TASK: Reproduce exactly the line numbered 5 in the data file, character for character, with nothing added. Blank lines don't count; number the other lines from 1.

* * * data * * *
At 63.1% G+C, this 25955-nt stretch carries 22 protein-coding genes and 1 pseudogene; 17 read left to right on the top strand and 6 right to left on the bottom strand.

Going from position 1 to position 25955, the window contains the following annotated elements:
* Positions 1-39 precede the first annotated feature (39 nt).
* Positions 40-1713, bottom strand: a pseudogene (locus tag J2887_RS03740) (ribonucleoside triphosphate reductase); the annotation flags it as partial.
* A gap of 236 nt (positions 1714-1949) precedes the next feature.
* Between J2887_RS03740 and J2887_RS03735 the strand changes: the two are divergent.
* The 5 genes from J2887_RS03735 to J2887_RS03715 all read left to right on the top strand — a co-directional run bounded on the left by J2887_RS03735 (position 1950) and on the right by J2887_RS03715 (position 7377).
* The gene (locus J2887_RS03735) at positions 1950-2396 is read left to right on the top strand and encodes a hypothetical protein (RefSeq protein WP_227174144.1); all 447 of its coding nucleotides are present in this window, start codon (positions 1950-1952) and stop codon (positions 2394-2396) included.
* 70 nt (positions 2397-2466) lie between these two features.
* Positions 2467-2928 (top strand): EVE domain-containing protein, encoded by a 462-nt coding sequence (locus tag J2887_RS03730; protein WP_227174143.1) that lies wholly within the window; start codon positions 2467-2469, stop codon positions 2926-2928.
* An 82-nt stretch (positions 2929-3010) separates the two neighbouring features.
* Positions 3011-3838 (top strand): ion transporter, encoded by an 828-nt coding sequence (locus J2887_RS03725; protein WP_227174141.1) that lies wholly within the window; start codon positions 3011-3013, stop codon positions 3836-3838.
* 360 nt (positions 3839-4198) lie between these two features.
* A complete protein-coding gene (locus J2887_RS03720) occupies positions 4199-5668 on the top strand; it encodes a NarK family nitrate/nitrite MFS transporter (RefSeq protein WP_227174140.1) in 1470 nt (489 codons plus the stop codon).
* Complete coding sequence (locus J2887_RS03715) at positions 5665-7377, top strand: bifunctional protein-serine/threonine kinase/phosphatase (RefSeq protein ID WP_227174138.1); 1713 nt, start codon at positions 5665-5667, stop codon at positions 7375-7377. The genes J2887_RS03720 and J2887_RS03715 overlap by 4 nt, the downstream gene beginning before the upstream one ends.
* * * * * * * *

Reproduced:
* A gap of 236 nt (positions 1714-1949) precedes the next feature.